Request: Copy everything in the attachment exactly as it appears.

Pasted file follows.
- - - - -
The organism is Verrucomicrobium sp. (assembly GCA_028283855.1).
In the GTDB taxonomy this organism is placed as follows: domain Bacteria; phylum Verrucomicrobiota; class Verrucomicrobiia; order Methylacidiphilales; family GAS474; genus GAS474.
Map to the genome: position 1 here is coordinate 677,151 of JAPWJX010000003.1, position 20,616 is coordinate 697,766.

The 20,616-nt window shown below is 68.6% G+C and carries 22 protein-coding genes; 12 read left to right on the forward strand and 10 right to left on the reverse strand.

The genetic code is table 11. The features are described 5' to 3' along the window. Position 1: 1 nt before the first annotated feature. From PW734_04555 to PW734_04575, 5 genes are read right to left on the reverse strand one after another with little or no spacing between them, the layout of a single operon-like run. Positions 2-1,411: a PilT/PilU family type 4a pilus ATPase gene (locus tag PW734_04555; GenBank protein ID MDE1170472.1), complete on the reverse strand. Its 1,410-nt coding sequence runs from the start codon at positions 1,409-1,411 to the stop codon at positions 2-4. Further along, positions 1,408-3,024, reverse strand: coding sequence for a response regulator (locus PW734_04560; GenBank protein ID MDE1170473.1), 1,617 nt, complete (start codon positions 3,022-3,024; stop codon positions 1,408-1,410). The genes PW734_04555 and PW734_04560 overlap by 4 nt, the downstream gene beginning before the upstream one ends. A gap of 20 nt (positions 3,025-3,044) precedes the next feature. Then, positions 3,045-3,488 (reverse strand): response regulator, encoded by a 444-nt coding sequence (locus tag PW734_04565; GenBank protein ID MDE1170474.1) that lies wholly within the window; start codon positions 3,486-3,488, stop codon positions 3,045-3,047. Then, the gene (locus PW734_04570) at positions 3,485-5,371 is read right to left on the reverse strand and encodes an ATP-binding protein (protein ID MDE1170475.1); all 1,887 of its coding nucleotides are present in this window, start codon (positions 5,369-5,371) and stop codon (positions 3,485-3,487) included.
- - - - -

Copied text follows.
The organism is Verrucomicrobium sp. (assembly GCA_028283855.1).
In the GTDB taxonomy this organism is placed as follows: domain Bacteria; phylum Verrucomicrobiota; class Verrucomicrobiia; order Methylacidiphilales; family GAS474; genus GAS474.
Map to the genome: position 1 here is coordinate 677,151 of JAPWJX010000003.1, position 20,616 is coordinate 697,766.

The 20,616-nt window shown below is 68.6% G+C and carries 22 protein-coding genes; 12 read left to right on the forward strand and 10 right to left on the reverse strand.

The genetic code is table 11. The features are described 5' to 3' along the window. Position 1: 1 nt before the first annotated feature. From PW734_04555 to PW734_04575, 5 genes are read right to left on the reverse strand one after another with little or no spacing between them, the layout of a single operon-like run. Positions 2-1,411: a PilT/PilU family type 4a pilus ATPase gene (locus tag PW734_04555; GenBank protein ID MDE1170472.1), complete on the reverse strand. Its 1,410-nt coding sequence runs from the start codon at positions 1,409-1,411 to the stop codon at positions 2-4. Further along, positions 1,408-3,024, reverse strand: coding sequence for a response regulator (locus PW734_04560; GenBank protein ID MDE1170473.1), 1,617 nt, complete (start codon positions 3,022-3,024; stop codon positions 1,408-1,410). The genes PW734_04555 and PW734_04560 overlap by 4 nt, the downstream gene beginning before the upstream one ends. A gap of 20 nt (positions 3,025-3,044) precedes the next feature. Then, positions 3,045-3,488 (reverse strand): response regulator, encoded by a 444-nt coding sequence (locus tag PW734_04565; GenBank protein ID MDE1170474.1) that lies wholly within the window; start codon positions 3,486-3,488, stop codon positions 3,045-3,047. Then, the gene (locus PW734_04570) at positions 3,485-5,371 is read right to left on the reverse strand and encodes an ATP-binding protein (protein ID MDE1170475.1); all 1,887 of its coding nucleotides are present in this window, start codon (positions 5,369-5,371) and stop codon (positions 3,485-3,487) included.